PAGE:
"It's a lot different. The dynamics, the academics, pretty much everything on campus is different," says Sachs, "but the gym's the same; that hasn't changed at all."

There is no visible sign of struggle, as the team seems well into its mid-season stride. Still, Sachs knows they have a long way to go to be the team he wants them to be.

"You need to watch three stats in basketball: rebounds, turnovers, and free throws," he said. "You win those battles, you'll be in every game."

Against Virginia Wesleyan, the Sea Gulls lost the rebounds battle pretty handily, but they got to the free throw line 29 times and forced a veteran backcourt into 22 turnovers (to only 11 from Salisbury). In fact, they've forced 18 or more turnovers in four of their five games, a testament to a team who lost its most forceful post presence.

"Believe me, I'd love to have [Smith]," says Sachs, "but in the long run, as a team, I think it'll make us better; it will give the other players a chance to shine."

The Sea Gulls are taking every opportunity to shine, and the schedule doesn't get any easier. Salisbury opens conference play at Christopher Newport after Thanksgiving and has Concordia (Wis) and Wooster, two NCAA Tournament teams, at a holiday tournament in Puerto Rico. With a start like this, and despite the changes, this is shaping up to be a special season in Salisbury.

Washington College perseveres amidst tragedy

Aaron Goodman took over the reins at Washington College this summer, which is transitioning to a rookie head coach after fourteen years with Rob Nugent. This senior class has won only 13 games total over its first three seasons, so the task at hand is considerable. Though Goodman is taking the new assignment one day at a time, "[There are] small steps in the process of rebuilding a program."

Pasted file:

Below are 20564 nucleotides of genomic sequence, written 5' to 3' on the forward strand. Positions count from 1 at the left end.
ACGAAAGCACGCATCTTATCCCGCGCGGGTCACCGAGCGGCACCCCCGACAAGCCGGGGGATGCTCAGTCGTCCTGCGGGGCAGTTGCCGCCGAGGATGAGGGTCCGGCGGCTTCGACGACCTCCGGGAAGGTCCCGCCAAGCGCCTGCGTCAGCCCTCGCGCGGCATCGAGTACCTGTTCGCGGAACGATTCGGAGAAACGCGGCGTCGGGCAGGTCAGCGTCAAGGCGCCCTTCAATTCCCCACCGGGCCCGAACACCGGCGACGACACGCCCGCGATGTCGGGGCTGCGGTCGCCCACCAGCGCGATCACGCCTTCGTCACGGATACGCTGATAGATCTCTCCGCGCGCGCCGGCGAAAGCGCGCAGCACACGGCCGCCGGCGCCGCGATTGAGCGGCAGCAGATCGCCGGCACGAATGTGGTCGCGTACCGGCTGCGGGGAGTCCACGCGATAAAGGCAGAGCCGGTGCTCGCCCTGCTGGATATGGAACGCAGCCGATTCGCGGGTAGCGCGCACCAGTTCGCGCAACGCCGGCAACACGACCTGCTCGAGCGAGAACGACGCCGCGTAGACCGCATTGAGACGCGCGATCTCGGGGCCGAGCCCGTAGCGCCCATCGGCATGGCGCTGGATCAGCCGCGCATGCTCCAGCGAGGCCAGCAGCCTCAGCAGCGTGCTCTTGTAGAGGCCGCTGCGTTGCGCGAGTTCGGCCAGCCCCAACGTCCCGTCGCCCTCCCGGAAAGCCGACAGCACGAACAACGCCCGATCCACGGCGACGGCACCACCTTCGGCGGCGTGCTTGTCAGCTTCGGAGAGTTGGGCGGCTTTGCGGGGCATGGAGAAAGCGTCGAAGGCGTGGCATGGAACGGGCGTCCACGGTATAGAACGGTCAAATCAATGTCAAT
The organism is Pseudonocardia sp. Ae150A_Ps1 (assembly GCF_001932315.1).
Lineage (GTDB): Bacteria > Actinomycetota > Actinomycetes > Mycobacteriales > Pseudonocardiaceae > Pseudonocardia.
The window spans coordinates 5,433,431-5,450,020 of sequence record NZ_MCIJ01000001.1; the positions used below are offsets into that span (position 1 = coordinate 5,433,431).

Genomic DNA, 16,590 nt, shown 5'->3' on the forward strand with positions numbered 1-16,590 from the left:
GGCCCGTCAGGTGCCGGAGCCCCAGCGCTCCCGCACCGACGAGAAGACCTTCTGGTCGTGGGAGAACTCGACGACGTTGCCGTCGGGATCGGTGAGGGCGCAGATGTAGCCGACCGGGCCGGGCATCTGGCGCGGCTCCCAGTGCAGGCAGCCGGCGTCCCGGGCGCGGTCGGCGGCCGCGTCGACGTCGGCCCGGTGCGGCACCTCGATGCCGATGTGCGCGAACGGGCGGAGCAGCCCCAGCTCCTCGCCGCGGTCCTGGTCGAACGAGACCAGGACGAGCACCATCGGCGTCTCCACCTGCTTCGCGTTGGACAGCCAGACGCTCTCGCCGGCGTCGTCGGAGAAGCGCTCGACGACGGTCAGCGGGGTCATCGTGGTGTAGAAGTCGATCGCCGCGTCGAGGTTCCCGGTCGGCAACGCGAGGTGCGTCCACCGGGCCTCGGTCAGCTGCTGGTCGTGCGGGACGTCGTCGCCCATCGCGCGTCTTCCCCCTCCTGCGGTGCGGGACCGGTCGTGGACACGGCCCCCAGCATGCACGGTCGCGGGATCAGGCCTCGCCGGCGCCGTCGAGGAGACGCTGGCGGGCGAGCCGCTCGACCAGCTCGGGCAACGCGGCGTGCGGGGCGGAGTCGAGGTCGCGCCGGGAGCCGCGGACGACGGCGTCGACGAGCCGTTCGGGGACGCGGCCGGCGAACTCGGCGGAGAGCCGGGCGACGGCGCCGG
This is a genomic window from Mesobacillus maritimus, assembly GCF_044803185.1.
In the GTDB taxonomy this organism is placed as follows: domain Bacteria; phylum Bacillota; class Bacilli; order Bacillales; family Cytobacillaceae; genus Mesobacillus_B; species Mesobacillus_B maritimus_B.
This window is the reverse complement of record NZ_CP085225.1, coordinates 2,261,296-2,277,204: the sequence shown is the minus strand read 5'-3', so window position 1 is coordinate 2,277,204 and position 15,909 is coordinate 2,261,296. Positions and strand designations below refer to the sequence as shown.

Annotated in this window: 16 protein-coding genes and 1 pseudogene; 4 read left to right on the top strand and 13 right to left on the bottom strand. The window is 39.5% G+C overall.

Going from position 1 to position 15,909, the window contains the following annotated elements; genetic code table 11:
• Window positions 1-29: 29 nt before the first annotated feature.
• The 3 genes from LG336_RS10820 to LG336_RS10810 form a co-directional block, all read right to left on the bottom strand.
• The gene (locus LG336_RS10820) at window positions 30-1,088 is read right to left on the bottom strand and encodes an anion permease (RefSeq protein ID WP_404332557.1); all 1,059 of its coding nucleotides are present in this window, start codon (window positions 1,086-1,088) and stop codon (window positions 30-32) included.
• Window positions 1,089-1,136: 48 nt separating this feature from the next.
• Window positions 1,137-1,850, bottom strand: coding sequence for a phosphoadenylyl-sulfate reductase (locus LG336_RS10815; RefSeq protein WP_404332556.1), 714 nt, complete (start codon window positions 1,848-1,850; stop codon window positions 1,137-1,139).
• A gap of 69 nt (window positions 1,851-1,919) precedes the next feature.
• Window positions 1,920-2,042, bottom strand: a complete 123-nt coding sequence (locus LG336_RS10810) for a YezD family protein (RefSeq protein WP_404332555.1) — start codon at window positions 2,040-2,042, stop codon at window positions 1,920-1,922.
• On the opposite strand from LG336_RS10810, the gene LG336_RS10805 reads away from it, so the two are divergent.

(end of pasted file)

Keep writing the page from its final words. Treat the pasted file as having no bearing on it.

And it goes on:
"Players need to be held to a higher standard and you have to reward them for small goals along the way," says Goodman, "The players need to be together. They have to be accountable to each other, especially for bad decisions that it's easy to make during college. It's about going to bed early sometimes, getting up early to put in work sometimes."

The challenges to success this season are many. They include replacing the production of four seniors and reclaiming the confidence of a team that really underperformed its talent in recent years. The squad also opened the season with losses to Widener and Rowan. Then things got difficult.

Word came early Monday morning, Nov. 16, to evacuate Washington College's campus. The school was later shuttered through Thanksgiving break. A sophomore, Jacob Marberger, not affiliated with the basketball team, had been having a difficult semester and his parents could not find him and were worried he was distraught and armed. Sadly, Marberger's body was discovered on the Nov. 21; he died of a self-inflicted gunshot wound.

This tragedy and campus closure forced the Shoremen to move two home games to January, creating a situation where they'll play 11 games in three weeks, including a five-games-in-nine-days stretch.

Washington College was able to play their game as scheduled over the weekend at Elizabethown. They received court time and practice accommodations at Mt. St. Mary's and Elizabethtown and managed to end a 22-game road losing streak with a 77-67 victory. Sophomore Joey Shelton led the way with 19 points.

I imagine the best way to sum up this story is to let the Shoremen speak for themselves. From Goodman again: